By Deborah Yaffe, Jun 5 2017 01:00PM

I love the British press. When it comes to Jane Austen, they can manufacture a story out of the thinnest gossamer. Even recycled gossamer, as it turns out.


Last week, several UK news outlets (see here, here and here) were shocked – shocked! – to learn that the image of Jane Austen that will appear on the new £10 note, set for release in September, is somewhat controversial. The Austen portrait chosen by the Bank of England has been “air-brushed,” “prettified,” or “retouched,” they asserted, quoting recent Austen biographers Paula Byrne and Lucy Worsley.


Regular readers of my blog may be experiencing a bit of déjà vu. Back in 2013, when the bank unveiled its prototype of the Austen tenner, Byrne made this identical point about the chosen image. And she wasn’t the only one. Pretty much every Janeite who pays attention noticed that the bank’s Austen image is based not on Cassandra Austen’s well-known sketch of her sister -- arguably the only portrait of Austen’s face made during her lifetime -- but on the gussied-up version of the Cassandra sketch commissioned by the family as a frontispiece to James Edward Austen-Leigh’s 1870 memoir of his famous aunt.


Why did the bank choose this particular image? As far as I know, they haven’t explained. Perhaps the National Portrait Gallery, where the Cassandra sketch hangs, was going to charge too much for the rights, as AustenBlog’s Maggie Sullivan suggested when I wrote about this topic before. (The NPG certainly charged me enough when I put the Cassandra sketch on my website!) Perhaps bank officials thought Cassandra’s peevish Austen conveys insufficient Great Writer Gravitas. Perhaps they just didn’t know any better.


But really -- does it matter? I don’t think so, and here’s why:


It’s fair to object that the Austen on the note looks calmer and sweeter than the Cassandra sketch. It’s fair to object that a calm, sweet Austen doesn’t match your personal mental image of a novelist noted for her biting wit. But as I have pointed out before, it’s not fair to object that the Austen portrait doesn’t look like Jane Austen – because we don’t have any idea what Austen looked like. And therefore, as far as I’m concerned, one fictional image is as good as any other.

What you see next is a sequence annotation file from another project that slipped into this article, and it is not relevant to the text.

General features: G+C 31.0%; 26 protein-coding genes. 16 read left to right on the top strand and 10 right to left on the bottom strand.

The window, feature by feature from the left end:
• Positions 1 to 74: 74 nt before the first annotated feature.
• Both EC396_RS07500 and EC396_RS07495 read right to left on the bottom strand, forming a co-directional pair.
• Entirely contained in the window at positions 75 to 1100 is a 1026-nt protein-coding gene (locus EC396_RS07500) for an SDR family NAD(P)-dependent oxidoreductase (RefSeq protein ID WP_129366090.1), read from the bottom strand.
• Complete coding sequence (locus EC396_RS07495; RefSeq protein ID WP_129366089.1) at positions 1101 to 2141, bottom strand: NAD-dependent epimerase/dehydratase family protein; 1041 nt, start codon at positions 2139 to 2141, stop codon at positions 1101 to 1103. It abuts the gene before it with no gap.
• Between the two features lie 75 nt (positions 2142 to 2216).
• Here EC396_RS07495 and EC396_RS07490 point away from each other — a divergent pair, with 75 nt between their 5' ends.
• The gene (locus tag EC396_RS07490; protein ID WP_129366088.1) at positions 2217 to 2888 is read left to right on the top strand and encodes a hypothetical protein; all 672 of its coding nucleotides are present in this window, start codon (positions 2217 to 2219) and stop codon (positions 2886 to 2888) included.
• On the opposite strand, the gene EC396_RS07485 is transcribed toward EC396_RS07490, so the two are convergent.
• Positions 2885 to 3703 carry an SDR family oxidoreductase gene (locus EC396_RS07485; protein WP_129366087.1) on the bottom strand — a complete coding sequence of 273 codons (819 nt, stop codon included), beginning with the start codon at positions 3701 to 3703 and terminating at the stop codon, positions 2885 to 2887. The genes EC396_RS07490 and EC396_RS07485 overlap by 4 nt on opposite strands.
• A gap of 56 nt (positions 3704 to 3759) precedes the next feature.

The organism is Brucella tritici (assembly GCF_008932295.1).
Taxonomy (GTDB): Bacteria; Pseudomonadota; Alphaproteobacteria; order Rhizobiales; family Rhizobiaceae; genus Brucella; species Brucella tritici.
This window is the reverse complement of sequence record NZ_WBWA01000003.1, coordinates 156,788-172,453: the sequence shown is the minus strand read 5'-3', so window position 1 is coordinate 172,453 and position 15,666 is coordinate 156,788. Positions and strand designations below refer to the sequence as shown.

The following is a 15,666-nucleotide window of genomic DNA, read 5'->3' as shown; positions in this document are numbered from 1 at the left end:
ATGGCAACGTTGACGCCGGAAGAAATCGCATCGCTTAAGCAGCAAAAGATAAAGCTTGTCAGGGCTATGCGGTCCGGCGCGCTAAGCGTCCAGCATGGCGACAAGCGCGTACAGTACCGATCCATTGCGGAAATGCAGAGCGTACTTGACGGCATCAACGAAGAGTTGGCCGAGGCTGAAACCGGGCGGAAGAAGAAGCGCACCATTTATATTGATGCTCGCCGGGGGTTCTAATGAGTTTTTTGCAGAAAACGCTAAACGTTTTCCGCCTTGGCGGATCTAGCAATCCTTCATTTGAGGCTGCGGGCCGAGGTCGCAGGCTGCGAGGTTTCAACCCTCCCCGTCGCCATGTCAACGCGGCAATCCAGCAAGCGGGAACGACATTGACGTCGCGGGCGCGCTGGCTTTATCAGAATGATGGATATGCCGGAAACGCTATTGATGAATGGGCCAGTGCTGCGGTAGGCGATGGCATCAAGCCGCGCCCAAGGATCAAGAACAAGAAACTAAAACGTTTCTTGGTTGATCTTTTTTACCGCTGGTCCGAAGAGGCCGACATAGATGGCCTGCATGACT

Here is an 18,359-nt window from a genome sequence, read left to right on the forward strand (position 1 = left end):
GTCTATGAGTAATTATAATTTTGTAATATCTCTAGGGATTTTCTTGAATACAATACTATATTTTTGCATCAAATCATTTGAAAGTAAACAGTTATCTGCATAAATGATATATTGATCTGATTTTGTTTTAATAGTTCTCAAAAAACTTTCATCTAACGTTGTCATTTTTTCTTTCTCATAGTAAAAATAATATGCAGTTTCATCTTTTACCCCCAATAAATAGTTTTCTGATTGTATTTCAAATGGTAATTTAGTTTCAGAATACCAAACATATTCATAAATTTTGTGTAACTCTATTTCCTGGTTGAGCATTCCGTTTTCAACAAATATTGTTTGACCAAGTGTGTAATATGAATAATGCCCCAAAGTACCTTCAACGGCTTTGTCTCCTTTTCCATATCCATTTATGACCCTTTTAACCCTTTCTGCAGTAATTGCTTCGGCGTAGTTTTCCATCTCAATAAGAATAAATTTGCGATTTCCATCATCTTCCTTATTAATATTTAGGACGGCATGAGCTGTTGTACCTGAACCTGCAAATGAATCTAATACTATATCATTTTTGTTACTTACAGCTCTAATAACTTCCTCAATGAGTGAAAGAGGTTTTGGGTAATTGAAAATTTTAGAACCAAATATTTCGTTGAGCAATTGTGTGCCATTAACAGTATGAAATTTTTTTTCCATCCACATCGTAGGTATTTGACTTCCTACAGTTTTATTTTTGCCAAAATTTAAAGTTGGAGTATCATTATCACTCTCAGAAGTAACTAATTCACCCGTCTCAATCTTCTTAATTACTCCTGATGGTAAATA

By Deborah Yaffe, Jun 16 2016 01:00PM

Today’s edition of Jane Austen Craft Projects I Wish I Had Time For features a charming cross-stitch kit based on one of C.E. Brock’s 1895 illustrations of Pride and Prejudice. The picture – black-and-white in the original, but tastefully colored in for stitching purposes -- shows Darcy looking down his nose at Elizabeth and telling Bingley, “She is tolerable; but not handsome enough to tempt me.”


C.E. Brock and his brother H.M. Brock are among the most famous illustrators of Austen, though I’ve always found their work a bit too pretty-pretty to suit my taste for a spikier Austen. The original of the cross-stitch picture can be seen here; Maggie Sullivan’s Molland's website compiles the Austen illustrations of both Brocks, along with e-texts of all the novels.


You will already have noticed that Yiota’s XStitch, the family-run business that markets this kit through Amazon, doesn’t know how to spell “Elizabeth,” as in Bennet. (This is especially unfortunate since its mailing address is on “Austen Road” – in, of all English counties, Jane Austen’s own Hampshire.)


But I’m in a kindly mood this week, so I will forgive them this trespass and return instead to imagining myself living a life that includes time for cross-stitch.